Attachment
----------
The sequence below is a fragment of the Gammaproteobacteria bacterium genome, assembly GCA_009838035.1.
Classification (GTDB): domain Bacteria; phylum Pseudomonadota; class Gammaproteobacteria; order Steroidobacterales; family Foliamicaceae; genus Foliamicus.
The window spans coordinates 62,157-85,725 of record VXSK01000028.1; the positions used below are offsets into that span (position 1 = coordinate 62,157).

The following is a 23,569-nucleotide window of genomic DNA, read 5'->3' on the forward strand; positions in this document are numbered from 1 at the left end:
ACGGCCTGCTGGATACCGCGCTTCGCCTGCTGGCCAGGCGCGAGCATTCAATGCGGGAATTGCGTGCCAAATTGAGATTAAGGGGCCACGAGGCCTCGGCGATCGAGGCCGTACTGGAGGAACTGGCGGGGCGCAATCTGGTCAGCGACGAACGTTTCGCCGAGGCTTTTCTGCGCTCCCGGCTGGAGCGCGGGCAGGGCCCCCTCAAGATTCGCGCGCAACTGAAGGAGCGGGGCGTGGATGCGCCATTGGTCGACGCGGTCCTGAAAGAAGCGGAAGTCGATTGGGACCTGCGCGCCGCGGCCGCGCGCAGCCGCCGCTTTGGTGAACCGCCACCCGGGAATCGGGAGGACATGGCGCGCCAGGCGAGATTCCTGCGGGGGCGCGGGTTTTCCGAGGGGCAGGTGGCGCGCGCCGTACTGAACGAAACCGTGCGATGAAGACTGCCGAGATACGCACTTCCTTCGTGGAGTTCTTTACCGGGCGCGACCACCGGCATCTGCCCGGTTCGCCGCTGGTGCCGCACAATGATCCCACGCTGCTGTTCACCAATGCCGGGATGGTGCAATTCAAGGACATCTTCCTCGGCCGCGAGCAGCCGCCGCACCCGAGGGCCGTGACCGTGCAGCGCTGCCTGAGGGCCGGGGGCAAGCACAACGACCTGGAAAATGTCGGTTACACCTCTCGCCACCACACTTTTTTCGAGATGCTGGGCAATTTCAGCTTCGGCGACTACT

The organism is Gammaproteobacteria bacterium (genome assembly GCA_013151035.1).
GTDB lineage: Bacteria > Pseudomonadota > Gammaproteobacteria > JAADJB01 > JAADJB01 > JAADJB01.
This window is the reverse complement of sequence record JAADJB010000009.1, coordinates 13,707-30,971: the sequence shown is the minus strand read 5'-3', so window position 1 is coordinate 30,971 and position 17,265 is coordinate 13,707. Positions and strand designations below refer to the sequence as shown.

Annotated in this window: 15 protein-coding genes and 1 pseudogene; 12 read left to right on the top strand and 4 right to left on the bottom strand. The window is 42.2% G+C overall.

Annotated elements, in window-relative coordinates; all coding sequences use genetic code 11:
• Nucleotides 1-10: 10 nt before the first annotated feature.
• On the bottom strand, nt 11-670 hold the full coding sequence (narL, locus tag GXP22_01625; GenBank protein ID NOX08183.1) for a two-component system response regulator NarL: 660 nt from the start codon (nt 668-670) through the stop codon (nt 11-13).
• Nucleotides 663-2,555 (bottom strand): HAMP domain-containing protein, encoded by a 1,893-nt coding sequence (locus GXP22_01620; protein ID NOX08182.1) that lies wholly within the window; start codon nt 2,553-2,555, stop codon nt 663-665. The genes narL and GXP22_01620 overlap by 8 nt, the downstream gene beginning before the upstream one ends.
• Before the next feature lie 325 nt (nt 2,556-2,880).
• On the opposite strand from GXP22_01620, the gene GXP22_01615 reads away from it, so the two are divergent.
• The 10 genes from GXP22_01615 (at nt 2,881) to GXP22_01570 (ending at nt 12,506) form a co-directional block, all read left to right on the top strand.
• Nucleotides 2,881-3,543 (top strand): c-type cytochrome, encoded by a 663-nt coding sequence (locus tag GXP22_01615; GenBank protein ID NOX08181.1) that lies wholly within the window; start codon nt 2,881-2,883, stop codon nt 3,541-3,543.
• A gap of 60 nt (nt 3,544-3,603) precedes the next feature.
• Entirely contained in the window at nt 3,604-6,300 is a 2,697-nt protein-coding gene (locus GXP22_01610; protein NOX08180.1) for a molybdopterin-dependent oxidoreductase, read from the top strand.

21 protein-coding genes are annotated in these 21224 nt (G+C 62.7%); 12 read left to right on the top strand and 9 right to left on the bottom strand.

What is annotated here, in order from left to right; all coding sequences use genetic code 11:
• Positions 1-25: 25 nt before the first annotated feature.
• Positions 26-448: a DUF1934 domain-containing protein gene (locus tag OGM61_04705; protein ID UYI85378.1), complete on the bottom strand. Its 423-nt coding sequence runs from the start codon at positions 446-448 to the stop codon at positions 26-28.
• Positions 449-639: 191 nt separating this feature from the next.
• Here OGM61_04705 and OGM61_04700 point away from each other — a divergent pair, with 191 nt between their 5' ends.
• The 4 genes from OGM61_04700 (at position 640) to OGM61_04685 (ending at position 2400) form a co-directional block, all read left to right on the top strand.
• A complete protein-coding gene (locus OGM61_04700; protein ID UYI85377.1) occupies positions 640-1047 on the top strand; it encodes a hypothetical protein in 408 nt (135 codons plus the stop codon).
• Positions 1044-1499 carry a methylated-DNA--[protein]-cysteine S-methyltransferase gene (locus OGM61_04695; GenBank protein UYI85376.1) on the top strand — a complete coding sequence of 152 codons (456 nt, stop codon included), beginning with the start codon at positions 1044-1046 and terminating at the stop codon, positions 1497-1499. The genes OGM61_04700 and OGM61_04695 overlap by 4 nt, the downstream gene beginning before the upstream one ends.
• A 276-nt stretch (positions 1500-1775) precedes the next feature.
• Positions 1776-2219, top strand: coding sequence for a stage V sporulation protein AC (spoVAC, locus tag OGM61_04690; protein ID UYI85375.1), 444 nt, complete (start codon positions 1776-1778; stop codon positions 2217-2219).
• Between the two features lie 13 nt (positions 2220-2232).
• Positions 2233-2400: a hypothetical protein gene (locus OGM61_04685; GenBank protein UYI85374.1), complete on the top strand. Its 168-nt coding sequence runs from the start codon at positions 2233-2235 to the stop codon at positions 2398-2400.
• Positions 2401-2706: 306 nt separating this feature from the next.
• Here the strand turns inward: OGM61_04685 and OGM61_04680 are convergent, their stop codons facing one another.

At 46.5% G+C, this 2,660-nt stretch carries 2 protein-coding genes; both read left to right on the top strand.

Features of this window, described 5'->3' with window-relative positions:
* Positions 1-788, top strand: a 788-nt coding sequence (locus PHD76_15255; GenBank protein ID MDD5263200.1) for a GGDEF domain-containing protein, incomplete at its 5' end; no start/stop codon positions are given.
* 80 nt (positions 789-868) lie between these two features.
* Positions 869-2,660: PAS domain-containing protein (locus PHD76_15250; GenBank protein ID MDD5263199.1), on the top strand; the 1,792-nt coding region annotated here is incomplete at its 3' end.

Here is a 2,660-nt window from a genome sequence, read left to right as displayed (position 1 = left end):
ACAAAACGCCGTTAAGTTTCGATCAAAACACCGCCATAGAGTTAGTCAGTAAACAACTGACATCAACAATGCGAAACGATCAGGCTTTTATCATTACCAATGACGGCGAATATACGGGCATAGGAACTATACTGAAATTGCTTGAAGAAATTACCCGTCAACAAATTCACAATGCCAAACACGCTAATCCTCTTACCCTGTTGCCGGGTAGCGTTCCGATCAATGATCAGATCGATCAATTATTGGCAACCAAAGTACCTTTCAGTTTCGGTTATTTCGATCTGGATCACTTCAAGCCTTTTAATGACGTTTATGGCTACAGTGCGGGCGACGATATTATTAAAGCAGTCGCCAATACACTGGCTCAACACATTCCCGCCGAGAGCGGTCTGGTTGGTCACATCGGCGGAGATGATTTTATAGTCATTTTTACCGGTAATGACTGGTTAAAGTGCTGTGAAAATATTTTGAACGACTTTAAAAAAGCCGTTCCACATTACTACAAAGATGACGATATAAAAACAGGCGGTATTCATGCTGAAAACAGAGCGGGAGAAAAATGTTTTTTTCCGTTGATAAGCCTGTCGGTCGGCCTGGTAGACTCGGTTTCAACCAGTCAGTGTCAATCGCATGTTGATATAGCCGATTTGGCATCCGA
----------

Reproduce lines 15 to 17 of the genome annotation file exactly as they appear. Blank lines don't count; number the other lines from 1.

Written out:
• On the opposite strand from GXP22_01620, the gene GXP22_01615 reads away from it, so the two are divergent.
• The 10 genes from GXP22_01615 (at nt 2,881) to GXP22_01570 (ending at nt 12,506) form a co-directional block, all read left to right on the top strand.
• Nucleotides 2,881-3,543 (top strand): c-type cytochrome, encoded by a 663-nt coding sequence (locus tag GXP22_01615; GenBank protein ID NOX08181.1) that lies wholly within the window; start codon nt 2,881-2,883, stop codon nt 3,541-3,543.